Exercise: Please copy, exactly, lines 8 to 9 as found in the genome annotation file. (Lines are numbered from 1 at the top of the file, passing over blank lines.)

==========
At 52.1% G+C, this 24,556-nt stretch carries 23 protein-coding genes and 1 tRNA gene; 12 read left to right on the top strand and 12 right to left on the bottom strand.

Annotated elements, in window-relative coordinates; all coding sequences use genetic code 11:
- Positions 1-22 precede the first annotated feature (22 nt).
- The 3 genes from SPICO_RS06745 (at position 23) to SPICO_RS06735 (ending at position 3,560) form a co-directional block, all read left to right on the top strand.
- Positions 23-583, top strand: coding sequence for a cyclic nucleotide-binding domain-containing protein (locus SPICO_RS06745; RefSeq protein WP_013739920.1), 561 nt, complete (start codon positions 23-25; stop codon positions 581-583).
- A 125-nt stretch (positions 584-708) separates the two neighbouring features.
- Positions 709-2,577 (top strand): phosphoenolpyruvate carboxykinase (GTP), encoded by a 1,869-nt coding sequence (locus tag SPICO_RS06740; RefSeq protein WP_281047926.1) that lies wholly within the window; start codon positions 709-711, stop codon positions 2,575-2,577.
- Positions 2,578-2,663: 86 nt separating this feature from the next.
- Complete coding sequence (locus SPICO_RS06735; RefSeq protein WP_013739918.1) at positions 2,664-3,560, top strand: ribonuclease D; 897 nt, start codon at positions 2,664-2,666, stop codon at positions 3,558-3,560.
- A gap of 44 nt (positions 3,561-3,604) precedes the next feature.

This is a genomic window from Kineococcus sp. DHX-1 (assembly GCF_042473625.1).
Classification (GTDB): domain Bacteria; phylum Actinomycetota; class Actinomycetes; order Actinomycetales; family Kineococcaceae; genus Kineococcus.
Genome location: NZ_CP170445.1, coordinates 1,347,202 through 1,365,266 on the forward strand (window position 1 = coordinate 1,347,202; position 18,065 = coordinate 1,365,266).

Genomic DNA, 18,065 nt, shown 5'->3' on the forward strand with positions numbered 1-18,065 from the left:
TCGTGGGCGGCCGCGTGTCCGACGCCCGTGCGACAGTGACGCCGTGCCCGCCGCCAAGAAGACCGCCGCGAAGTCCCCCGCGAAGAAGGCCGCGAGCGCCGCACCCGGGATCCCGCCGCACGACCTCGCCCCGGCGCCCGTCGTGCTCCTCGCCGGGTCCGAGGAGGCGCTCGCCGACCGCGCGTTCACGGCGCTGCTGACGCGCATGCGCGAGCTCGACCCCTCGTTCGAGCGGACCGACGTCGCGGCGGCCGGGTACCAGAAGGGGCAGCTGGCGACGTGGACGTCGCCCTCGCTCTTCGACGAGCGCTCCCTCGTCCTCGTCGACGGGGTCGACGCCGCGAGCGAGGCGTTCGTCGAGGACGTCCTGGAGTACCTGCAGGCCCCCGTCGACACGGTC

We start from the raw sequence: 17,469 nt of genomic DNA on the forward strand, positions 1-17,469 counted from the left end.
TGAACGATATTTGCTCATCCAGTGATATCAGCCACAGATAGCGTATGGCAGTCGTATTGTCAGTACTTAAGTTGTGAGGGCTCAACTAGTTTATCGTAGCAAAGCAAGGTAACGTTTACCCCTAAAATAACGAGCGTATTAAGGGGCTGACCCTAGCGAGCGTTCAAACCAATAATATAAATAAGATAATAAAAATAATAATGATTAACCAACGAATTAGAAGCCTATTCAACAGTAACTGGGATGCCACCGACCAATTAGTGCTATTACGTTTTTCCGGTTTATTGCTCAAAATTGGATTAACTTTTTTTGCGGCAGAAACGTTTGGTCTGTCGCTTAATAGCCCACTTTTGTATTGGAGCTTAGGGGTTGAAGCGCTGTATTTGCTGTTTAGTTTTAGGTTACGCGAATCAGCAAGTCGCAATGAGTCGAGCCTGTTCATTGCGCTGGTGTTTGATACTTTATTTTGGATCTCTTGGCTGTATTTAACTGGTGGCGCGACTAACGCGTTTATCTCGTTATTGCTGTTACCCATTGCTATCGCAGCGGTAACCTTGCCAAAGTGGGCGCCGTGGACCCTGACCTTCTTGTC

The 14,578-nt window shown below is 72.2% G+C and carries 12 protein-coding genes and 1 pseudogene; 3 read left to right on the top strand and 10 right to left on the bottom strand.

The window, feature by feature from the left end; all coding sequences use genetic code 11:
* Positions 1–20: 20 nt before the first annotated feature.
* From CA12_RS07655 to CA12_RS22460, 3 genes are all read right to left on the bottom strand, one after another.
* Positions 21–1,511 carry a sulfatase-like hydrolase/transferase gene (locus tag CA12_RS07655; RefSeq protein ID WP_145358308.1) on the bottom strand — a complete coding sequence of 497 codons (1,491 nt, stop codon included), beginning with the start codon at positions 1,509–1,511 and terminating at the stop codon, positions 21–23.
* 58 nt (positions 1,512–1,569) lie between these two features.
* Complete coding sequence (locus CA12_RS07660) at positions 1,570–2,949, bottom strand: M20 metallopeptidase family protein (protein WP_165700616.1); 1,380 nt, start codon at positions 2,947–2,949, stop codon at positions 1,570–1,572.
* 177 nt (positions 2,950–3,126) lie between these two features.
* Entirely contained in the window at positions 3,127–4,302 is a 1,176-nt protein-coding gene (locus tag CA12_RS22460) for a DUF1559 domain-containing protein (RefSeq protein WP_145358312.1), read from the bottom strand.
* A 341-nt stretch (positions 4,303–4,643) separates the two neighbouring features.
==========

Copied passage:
- Positions 2,578-2,663: 86 nt separating this feature from the next.
- Complete coding sequence (locus SPICO_RS06735; RefSeq protein WP_013739918.1) at positions 2,664-3,560, top strand: ribonuclease D; 897 nt, start codon at positions 2,664-2,666, stop codon at positions 3,558-3,560.